Raby Castle regularly hosts research placements for students who are training for careers in heritage and curation. Despite the challenges of the past 12 months this tradition continued during 2020, albeit virtually, and we are delighted to share some of the fascinating stories about Raby’s oriental ceramic collection which were uncovered by a group of Chinese students who joined us for a placement as part of their studies, at Leicester University’s internationally renowned School of Museum Studies.
Students Xinyi, Manle, Sijia and Suwei were excited to have the opportunity to study Raby’s fine collection of European and Oriental Ceramics, which is on display throughout the Castle.
Xinyi originates from Jingdezhen, the Chinese porcelain “Capital of China” and has had a life-long interest in ceramic culture and technique. Former archaeologist Sijia was more familiar with China’s more distant past and the placement offered an opportunity to learn about more recent centuries through Chinese and Japanese decorative arts.
A Brief History of the Collection
Generations of the Vane family appear to have collected ceramics from China and Japan – a tradition that continues even to this day. During the earliest years of the 19th century, fellow enthusiast, the Prince Regent (later King George IV) visited Raby with his brother and was treated to a display of the castle’s collection in a specially designed “Chinese Salon”. Some pieces in the Raby collection would have looked very familiar to the Prince, including a stunning set of porcelain model pagodas, identical to a set that he had purchased for his own home at Brighton Pavilion. These striking pagodas remain a firm favourite with visitors to the castle today.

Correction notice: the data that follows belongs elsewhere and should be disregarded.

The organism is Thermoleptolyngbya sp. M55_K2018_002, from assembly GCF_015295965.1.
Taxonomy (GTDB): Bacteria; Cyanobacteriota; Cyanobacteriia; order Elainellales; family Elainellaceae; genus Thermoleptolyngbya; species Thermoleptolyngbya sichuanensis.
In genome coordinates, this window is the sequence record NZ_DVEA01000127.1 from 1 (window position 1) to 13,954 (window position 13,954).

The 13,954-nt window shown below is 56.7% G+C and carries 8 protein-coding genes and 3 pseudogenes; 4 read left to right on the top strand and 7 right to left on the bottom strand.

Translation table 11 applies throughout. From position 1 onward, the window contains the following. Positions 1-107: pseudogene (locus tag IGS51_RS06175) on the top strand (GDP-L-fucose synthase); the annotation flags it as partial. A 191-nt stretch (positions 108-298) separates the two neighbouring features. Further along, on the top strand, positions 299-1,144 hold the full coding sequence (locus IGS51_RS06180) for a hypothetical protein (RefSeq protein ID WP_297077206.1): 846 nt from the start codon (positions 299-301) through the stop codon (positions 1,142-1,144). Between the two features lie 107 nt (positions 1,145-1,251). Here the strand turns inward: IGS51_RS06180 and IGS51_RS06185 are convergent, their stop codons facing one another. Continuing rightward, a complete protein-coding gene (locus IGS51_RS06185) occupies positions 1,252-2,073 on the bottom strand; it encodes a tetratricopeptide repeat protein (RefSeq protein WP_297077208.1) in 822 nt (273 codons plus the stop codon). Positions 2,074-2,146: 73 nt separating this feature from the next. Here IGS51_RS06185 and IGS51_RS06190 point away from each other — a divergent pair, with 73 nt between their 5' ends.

The lesser-known pieces in the Raby collection are equally intriguing and were the focus of closer study by the four students. Each student was supplied with detailed photographs of around 20 items. They researched form, decoration, function and technique, as well as wider stories of manufacture, trade, fashion and export.
In this country, those of us that have grown up with Western traditions might see an illustration of a girl in a red cloak alongside a wolf and know immediately that it represents the fairytale character Red Riding Hood – not so obvious if you haven’t been brought up with that story. The same is true for those who are unable to recognise the many cultural nuances evident in Chinese ceramic decoration. For our four Chinese students recognising what might need explanation to a Western audience brought new meaning to the collections. At the end of her placement, Manle felt that her own cultural identity had brought a greater level of depth to the information that she had been able to share with the Raby team. From our perspective it added rich layers of detail that otherwise may have been overlooked.
Nowhere is this insight clearer than in one of the pieces depicting Chinese figures and text, researched by student Suwei. Suwei found that the text and the figures on the vase came from the Wu Shuang Pu, or ‘Table of Peerless Heroes’, a 17th century woodblock print containing a collection of beautiful illustrations of historical figures and folk heroes. The two figures depicted on this vase were identified as the male and female folk-heroes Lü Zhu and Qian Liu.